14 Video Game Sequels That Didn't Live up to Its Original

The run up to the release of a popular sequel is often a double-edged sword.

Whether a franchise sticks too close to its roots or diverts too far in a new direction, pulling off a great sequel is an incredibly difficult task.

Here are 14 video game sequels on new gen systems that may not necessarily be bad, but definitely didn’t live up to it’s predecessors.

1. Call of Duty: Ghosts

Call of Duty: Ghosts defines what is takes to make a game bland, repetitive and filled with over used, stereotypical, and down right boring ideas.

From its lackluster single player to it’s dull multiplayer, Ghosts continued the franchises downward spiral into bargain bin gaming.

Add to that the expensive season pass and we have ourselves a game that could range anywhere from $60 to well over $100 and it quickly became the laughing stock of next gen launch titles.

2. Forza Motorsport 5

As a sequel to Xbox 360’s Forza 4, however, Forza 5 is a bit of a letdown.

From less tracks to a similar selection of cars, Forza 5 showed us beautiful, next gen graphics and what we were to expect for the next several years.

Luckily it quickly became out performed by the following years Forza Horizon 2 and this years Forza 6. Both of which truly expressed what new generation gaming is all about.

3. Killzone: Shadow Fall

Killzone Shadow Fall was a beautiful game, especially for a launch title.

But with a uninspired story, and lifeless cityscapes, it felt like a useless graphics demo wrapped around last gen gameplay.

Shadow Fall was not a bad game, it just didn’t have that emersion we experienced from it’s sequels.

4. Assassin’s Creed Unity

With a fantastic story that really emphasized the Assassin’s duty for revenge how could it be a disappointment?

Easy. Unity shipped unfinished.

Covered from head to toe in bugs and glitches, Unity’s luxurious presence was completely wiped away when players got stuck in hay bales, or climbed to a ledge unable to move after, or stuck in a wall.

5. Battlefield: Hardline

When we think of Battlefield, we think of large open areas where tanks and jets fly overhead. Battlefield Hardline was not that image.

Hardline functioned really well for what it was: A cops and robbers game filled with numerous new game modes.

But maybe EA should have taken off the “Battlefield” moniker and made it its own title.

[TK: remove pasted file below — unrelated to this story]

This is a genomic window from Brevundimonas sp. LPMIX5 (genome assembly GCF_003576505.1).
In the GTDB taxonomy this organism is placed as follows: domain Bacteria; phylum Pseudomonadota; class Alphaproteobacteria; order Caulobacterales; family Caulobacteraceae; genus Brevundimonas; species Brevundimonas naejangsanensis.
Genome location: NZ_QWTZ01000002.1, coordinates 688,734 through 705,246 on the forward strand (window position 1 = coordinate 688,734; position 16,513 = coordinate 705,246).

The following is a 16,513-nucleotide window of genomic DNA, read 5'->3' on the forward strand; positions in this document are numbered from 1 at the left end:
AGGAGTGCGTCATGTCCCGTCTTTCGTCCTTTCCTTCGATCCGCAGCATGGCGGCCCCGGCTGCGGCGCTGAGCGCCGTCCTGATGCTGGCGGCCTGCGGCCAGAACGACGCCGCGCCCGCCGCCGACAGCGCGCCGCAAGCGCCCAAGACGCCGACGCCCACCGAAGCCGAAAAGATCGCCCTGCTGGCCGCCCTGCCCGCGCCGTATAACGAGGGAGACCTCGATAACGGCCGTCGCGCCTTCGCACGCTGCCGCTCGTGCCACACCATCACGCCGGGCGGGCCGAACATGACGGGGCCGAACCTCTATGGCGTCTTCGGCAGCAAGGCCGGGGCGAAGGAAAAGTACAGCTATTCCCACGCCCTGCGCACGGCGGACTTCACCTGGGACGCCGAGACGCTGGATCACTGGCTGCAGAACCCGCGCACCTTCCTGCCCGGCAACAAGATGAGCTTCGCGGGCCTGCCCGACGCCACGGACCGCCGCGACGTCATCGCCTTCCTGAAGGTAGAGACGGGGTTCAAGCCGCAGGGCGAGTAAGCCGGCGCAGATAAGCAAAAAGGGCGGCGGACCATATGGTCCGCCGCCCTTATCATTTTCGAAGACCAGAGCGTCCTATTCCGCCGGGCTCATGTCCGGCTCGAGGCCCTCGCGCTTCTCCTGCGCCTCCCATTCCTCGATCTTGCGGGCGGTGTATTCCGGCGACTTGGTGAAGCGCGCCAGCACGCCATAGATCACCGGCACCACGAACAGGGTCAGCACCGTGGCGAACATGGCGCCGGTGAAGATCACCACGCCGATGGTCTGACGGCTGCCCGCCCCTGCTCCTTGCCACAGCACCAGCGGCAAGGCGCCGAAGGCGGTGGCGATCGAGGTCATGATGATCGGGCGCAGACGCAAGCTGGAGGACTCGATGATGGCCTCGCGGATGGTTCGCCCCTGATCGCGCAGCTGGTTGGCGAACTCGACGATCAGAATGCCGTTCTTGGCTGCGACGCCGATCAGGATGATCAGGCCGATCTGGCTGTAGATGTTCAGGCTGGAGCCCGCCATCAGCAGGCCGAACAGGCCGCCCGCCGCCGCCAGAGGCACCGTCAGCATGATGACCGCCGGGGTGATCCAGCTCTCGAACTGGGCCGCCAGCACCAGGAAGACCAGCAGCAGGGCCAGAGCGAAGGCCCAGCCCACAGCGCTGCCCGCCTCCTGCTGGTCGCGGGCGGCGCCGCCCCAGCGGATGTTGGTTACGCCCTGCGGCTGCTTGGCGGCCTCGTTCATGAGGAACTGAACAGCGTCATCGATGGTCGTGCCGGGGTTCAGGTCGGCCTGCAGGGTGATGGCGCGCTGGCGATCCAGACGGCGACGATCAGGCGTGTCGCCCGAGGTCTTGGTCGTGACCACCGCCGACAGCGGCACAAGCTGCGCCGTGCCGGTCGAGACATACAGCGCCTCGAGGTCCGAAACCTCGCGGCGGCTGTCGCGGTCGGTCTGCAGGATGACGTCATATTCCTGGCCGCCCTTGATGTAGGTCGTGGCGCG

6. Dead or Alive 5: Last Round

Dead or Alive 5: Last Round had a lot to live up to following the fourth installment.

Fighting mechanics were sound yet uninspired, graphics were not much better than those found on last gen consoles.

It continued to rely on nearly naked women to sell the title rather than carrying over or making better that which was Dead or Alive 4.

7. Kinect Sports Rivals

A fun game, but it didn’t truly utilize what was at the time considered to be a next generation of player depth on screen through use of Kinect 2.0.

Overall Rivals worked for the most part, but when it didn’t respond via Kinect sensor it just plain didn’t respond.

8. Metal Gear Solid V: Ground Zeroes

The glorified demo that cost a whopping $40 for a physical copy. It was a nightmare of an idea from Konami.

The missions were short, non-adventurous and the game could be finished in less than an hour. Some people managed to finish it in under 10 minutes.

The limited gameplay and price really drown out this sequel to a prequel.

9. LittleBigPlanet 3

Little love was given to LBP3 as it felt as though it was made just for a quick fan service.

Not enough attention was put into LBP3 to garner a sequel at the level it should have been.

Along with a not so smooth launch, LittleBig Planet 3 may be a fun game overall but disappointed as a sequel.

10. inFamous: Second Son

Infamous 1 and 2 introduced us to a character and world we fell in love with. A world unlike anything we’d seen.

But coming just shortly after launch it suffered from what most launch titles suffer from: a lack in substance.

There is nothing that makes this game bad, but rather not quite as full as its original two before it.

11. Singstar Ultimate Party

The original Singstar gave us a reinvention of how singing into a microphone through a game could be actual fun.

Party upped the anti by making it possible for players to sing into their smartphones.

That sounds all and good, but it often didn’t work well enough. Along with that there just wasn’t enough content to make this sequel an important one.

12. Everybody’s Gone To The Rapture

Everybody’s Gone To The Rapture isn’t exactly a sequel. It’s a follow up to PC’s Dearth Esther. A remarkably unique game and completely original from its debut.

Understandably, the creators tried to accomplish the same effects with a new, totally awesome story, and amazing graphics. It didn’t work this time around.

Rapture couldn’t blend it’s dull, non-stop walking with enough story to capture gamers’ minds for longer than a few hours and for its asking price.

13. Planetside 2

Planetside 2 works out perfect… if one buys it for PC. But the PS4 version doesn’t quite live up to par.

It becomes hard to control a game with vast controls designed for a keyboard with several keys and smash it all down into a PS4 controller.

As well, there were a few technical flubs in the game specifically on the PS4 version that made this a disappointment.

14. Batman: Arkham Knight

It’s hard to say this game was a disappointment, right?

Sadly, it too falls into those blurred lines of good but disappointing.

Arkham Asylum and Arkham City were both two of the greatest games of last gen according to critics, so what happened to Arkham Knight?

That’s the question. The answer is: nothing, really.

This game, compared to the first two was just a Batman game that was missing so much heart. But it is in no way a bad game.

(source: gamebolt)

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